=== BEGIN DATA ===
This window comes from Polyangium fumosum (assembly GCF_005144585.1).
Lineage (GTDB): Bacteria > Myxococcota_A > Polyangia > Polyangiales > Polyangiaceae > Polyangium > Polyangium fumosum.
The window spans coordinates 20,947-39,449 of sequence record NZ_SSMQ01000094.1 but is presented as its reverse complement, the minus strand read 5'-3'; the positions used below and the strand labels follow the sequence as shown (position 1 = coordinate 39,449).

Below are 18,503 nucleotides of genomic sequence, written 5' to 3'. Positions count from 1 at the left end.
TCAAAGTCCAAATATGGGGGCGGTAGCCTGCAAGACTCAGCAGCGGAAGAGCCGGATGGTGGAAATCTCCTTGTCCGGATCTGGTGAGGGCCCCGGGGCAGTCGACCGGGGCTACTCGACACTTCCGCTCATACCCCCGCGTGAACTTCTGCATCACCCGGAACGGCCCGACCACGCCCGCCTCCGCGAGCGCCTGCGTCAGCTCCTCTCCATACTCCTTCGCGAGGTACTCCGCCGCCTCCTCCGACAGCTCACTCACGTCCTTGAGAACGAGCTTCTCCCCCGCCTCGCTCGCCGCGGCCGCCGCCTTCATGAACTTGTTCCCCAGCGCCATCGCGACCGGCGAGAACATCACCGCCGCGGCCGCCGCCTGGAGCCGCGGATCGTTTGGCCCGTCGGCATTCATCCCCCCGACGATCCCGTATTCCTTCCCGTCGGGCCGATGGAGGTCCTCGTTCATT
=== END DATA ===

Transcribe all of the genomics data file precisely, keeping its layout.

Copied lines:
This window comes from Polyangium fumosum (assembly GCF_005144585.1).
Lineage (GTDB): Bacteria > Myxococcota_A > Polyangia > Polyangiales > Polyangiaceae > Polyangium > Polyangium fumosum.
The window spans coordinates 20,947-39,449 of sequence record NZ_SSMQ01000094.1 but is presented as its reverse complement, the minus strand read 5'-3'; the positions used below and the strand labels follow the sequence as shown (position 1 = coordinate 39,449).

Below are 18,503 nucleotides of genomic sequence, written 5' to 3'. Positions count from 1 at the left end.
TCAAAGTCCAAATATGGGGGCGGTAGCCTGCAAGACTCAGCAGCGGAAGAGCCGGATGGTGGAAATCTCCTTGTCCGGATCTGGTGAGGGCCCCGGGGCAGTCGACCGGGGCTACTCGACACTTCCGCTCATACCCCCGCGTGAACTTCTGCATCACCCGGAACGGCCCGACCACGCCCGCCTCCGCGAGCGCCTGCGTCAGCTCCTCTCCATACTCCTTCGCGAGGTACTCCGCCGCCTCCTCCGACAGCTCACTCACGTCCTTGAGAACGAGCTTCTCCCCCGCCTCGCTCGCCGCGGCCGCCGCCTTCATGAACTTGTTCCCCAGCGCCATCGCGACCGGCGAGAACATCACCGCCGCGGCCGCCGCCTGGAGCCGCGGATCGTTTGGCCCGTCGGCATTCATCCCCCCGACGATCCCGTATTCCTTCCCGTCGGGCCGATGGAGGTCCTCGTTCATT